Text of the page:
All ties are friendly; all tied players score the point, unless one player used the S / Y; then only they score the point. Either way, this means you can earn a maximum of four points in one round (and I’ve never seen someone score 0, but it’s possible).
If you’ve used a word that’s already been used in this game, cross it out and score 0. Nobody likes a copycat. Also, if your word is fake, score 0. I appreciate the effort, but, no.
Once you’ve done the scoring, shuffle the cards and redeal. Play until one player scores nine points (I mentioned “dressed to the nines”). The player with the most points wins the game!
Player Count Differences
The major thing you’re going to notice is that you’re not playing as many cards as player counts increase. This means that you have less agency over which letters are in play, which means you’re relying a bit more on luck to give you “useful” letters. At lower player counts, you can drop some real unhelpful letters into the mix and give your opponent, like, V and K (and keep N and G for yourself!). Either way, I don’t really have a problem with it at any player count.
- If you can, hold on to common letters. You want those combos, like T H or L Y or N G that you can use to build super-long words. If you want to mess with your opponent, drop only one of those letters into the center; it’s not like they can use it without the other. Then you can hold on to even better stuff. Play aggressively, if you can.
- Remember that you cannot use any double letters. No repeating letters at all, ever!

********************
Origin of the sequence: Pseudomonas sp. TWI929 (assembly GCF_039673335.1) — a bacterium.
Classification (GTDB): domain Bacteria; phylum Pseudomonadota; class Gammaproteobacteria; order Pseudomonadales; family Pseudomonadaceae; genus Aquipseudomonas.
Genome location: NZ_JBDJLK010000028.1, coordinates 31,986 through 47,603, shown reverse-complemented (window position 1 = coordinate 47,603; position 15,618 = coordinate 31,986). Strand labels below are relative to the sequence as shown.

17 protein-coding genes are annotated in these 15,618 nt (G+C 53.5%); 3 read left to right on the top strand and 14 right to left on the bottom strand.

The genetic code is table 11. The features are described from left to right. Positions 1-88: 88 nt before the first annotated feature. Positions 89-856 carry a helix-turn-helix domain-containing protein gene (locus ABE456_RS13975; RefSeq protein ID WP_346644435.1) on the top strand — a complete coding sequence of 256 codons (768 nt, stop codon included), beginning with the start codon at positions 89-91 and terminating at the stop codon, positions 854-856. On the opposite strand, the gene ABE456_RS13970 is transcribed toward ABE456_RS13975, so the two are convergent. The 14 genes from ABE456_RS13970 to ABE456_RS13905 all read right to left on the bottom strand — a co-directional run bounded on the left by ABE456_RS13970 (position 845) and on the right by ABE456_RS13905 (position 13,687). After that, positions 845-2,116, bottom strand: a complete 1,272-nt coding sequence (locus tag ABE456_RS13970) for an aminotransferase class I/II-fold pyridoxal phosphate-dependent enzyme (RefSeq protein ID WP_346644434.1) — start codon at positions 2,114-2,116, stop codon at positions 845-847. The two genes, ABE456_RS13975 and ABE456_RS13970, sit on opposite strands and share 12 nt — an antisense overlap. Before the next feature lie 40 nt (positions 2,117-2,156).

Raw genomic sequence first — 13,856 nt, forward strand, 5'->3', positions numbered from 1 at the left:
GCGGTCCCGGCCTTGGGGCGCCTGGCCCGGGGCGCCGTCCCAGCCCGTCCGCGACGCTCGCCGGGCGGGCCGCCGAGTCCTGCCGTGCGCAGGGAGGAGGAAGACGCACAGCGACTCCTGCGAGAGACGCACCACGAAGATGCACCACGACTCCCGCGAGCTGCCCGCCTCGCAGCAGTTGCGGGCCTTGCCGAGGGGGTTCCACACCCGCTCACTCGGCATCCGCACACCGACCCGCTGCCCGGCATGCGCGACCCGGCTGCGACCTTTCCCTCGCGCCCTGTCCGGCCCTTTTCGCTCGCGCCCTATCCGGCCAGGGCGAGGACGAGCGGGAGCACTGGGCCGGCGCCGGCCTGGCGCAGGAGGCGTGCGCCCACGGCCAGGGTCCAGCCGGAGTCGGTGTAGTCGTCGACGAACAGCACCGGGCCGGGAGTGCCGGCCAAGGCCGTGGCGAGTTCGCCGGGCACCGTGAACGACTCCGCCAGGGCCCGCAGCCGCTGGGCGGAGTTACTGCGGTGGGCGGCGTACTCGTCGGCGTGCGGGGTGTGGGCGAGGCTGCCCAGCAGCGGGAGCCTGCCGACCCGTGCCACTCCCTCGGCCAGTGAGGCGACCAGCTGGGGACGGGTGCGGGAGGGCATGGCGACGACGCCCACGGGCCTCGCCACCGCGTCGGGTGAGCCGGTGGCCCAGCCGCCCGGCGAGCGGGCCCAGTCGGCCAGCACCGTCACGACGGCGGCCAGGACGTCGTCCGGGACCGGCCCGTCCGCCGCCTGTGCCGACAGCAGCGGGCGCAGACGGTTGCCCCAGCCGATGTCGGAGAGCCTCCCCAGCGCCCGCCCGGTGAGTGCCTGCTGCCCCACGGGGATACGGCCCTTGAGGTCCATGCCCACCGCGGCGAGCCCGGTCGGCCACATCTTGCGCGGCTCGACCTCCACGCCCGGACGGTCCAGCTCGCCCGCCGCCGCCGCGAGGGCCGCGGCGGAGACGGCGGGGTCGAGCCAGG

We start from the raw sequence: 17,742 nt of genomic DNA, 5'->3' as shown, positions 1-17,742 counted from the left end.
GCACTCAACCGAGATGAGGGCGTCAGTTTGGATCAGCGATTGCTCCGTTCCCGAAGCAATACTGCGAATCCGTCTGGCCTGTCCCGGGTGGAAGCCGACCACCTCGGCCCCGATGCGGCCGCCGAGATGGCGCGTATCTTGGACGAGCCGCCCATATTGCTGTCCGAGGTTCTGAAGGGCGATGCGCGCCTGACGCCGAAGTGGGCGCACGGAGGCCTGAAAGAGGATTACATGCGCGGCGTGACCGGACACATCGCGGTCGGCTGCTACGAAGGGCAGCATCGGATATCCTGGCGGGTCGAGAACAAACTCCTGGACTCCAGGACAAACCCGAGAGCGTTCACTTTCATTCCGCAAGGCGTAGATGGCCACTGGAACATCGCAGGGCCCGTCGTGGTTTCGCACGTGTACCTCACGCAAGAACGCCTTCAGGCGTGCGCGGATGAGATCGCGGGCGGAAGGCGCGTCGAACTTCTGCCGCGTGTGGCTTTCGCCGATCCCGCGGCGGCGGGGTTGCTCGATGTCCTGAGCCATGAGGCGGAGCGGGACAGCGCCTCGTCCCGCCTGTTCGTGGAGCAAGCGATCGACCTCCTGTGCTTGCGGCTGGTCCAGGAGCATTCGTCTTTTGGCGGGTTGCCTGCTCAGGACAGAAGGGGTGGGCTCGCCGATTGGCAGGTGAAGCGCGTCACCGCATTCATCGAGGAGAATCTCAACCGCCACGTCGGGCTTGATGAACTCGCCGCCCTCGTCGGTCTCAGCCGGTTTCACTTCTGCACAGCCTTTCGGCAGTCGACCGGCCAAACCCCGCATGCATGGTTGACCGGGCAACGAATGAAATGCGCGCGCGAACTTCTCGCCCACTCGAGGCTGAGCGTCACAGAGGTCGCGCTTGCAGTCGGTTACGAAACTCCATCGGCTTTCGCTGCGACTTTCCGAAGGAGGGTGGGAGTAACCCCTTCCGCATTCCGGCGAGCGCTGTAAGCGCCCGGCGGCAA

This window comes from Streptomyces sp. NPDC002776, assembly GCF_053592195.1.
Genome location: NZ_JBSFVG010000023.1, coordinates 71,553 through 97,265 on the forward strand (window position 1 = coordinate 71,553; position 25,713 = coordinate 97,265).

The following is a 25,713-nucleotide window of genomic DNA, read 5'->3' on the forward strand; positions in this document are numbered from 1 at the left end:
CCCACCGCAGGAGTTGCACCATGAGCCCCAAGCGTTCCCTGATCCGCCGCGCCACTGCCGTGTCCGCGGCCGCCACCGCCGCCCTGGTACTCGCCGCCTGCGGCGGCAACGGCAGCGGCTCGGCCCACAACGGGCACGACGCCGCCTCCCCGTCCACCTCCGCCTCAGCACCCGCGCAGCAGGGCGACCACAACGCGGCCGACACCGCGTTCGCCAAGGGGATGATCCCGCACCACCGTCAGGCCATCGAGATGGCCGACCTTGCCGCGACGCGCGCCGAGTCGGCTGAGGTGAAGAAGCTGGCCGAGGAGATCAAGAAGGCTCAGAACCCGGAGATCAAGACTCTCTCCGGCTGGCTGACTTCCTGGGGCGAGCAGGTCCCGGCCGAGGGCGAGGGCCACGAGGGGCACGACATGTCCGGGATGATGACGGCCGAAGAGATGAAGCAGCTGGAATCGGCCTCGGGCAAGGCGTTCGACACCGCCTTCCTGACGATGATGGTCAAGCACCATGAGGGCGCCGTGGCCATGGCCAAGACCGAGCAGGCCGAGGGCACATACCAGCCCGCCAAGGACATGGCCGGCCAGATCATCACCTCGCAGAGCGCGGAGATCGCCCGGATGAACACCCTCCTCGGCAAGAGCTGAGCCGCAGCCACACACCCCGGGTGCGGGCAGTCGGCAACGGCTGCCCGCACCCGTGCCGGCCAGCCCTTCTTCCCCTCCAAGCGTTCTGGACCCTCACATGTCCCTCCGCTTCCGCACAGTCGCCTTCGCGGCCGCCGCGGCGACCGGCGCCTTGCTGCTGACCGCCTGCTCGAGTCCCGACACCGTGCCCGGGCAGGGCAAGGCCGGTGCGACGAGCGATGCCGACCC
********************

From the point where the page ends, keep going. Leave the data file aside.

- Prefixes and suffixes are your friends. Like most word games where length matters, -ING, -ILY, PRE-, UN-, DE-, all useful prefixes and suffixes. Know what you’ve got and know where you can use them. It’ll definitely work out in your favor more often than not.
- If you don’t need many more points to win, focus on one suit. I was at 8 points; I didn’t need to score everything; I just needed to make sure that I got at least one point in the next round. I picked three bow tie cards and made it work; that’s the best you can do, sometimes.
- Leverage Wild Cards, if you can. S/Y just makes your word longer, which is nice, and it gives you tiebreaker priority; the others are dual-suited, which makes them uh, suited to your purposes (where your purposes are scoring as many points as possible). They’re a bit tougher to use, but sometimes you can pull it off if you get lucky with the cards.
- Try to avoid making a word with just the cards in the center. If you can do that, everyone can do that. Use some of the cards in your hand, even if that center word is pretty good. You need to come up with something even better. That said, if you can’t, just use the center word. Scoring something (or tying) is better than nothing.
- Just focus on words with lots of unique consonants. You’re going to need to pull out all the stops if you want to actually come out with the win; thankfully, there are a lot of words that fit that criteria. That said, if this method causes you despair, word on the street is that there might be a difficulty setting that’s a bit less strict on repetition…
Pros, Mehs, and Cons